Little Fires Everywhere by Celeste Ng
Keen to assist the deserving poor, Elena offers Mia a part-time cooking and cleaning job in lieu of rent. She’s already welcomed Pearl into the family home to pick apart Jerry Springer in the TV room with the Richardson kids. It makes perfect sense that Pearl should want to hang out in the more opulent setting; what Elena doesn’t envisage is that her children, especially Izzy, the family scapegoat, should be drawn to Mia’s unconventional lifestyle and inner calm.
But the greatest insult to Elena’s sense of order comes from Mia’s role in a custody battle concerning a Chinese-American baby in the process of being adopted by her dearest friends. When the baby’s mother makes an impassioned plea for her to be returned to her, the community’s liberal attitudes are put to the test. Elena’s support for the adoptive mother leads her to do some digging around into Mia’s past. Even as she fights for what she holds dear, Elena risks losing the very thing she didn’t realise she had.
Cleverly crafted, and moving smoothly between the perspectives of multiple characters, Celeste Ng’s second novel is an engaging and thought-provoking tale of race, motherhood and the myth of a perfect world. Thanks to Little, Brown for my advance proof copy. For my views on the author’s debut, see The great unsaid. For a historical perspective on Chinese-American identity, see my review of The Fortunes.
Utopia: The Island of Nowhere by Thomas More in a new translation by Roger Clarke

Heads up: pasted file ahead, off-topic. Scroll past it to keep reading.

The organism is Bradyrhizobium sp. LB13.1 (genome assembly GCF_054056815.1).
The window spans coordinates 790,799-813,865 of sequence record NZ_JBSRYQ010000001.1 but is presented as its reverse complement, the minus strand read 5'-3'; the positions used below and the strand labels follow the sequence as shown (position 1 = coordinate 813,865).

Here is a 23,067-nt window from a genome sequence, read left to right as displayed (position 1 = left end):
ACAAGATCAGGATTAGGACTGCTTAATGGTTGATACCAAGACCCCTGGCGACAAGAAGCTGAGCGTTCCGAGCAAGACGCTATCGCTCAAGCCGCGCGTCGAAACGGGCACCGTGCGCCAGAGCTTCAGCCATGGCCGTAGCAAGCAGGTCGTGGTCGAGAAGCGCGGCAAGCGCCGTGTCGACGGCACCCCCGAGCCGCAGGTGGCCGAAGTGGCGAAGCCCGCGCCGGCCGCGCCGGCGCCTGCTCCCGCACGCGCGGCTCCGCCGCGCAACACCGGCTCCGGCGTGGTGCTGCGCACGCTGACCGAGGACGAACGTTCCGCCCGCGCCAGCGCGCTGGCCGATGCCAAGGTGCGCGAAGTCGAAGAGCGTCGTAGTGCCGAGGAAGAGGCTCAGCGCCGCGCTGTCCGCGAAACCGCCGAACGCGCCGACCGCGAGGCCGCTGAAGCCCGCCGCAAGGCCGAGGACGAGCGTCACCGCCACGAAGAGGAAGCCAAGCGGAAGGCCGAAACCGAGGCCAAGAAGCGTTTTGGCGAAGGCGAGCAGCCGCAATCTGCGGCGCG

For this reader, familiar with the term utopia, but never having read the book, there were some surprises: such as a belief in a supreme being considered consistent with rationality and the island nation’s reliance on slaves. However, both of these would be considered progressive in the context of the times. As outlined in Book I, the freedom to choose which religion (or none if one keeps quiet about it) is an advancement on being slaughtered for choosing the wrong branch of Christianity as occurred in England around that time; while slavery might be preferable to the death penalty for the pauper who steals a chunk of bread. Given the position of women 500 years on, I’m not going to squabble about Utopian women working alongside, but subservient to, men.
I’m not much of a philosopher, or reader of non-fiction of any kind, but I found this an easy read in Roger Clarke’s 2017 translation. The humour came as a great surprise: minerals being valued solely for their function, gold and silver (a necessity for trade) was used for chamber pots and jewels for children’s toys. Although I didn’t read all of it, I’d appreciated the additional material, including the influences on Thomas More, in the edition I read (although unfortunately in tiny font) courtesy of Alma Books.
Coppers bring copper to Utopia
The visitors try to impress us, as usual. We stifle our yawns. They tell us they’re coppers, but we can police ourselves. He empties his pockets of a handful of coins and a card. “Electronic money. No need for coppers.” We hate to disappoint him, but we’ve no need for money at all. “Look how it turns from orange to green as it loses its shine!” But we’re not impressed by decoration. “Don’t touch it! It’s dirty.” The coppers disagree. “Copper kills bacteria and viruses.” Really? We took a sack and in exchange for a lorry load of gold.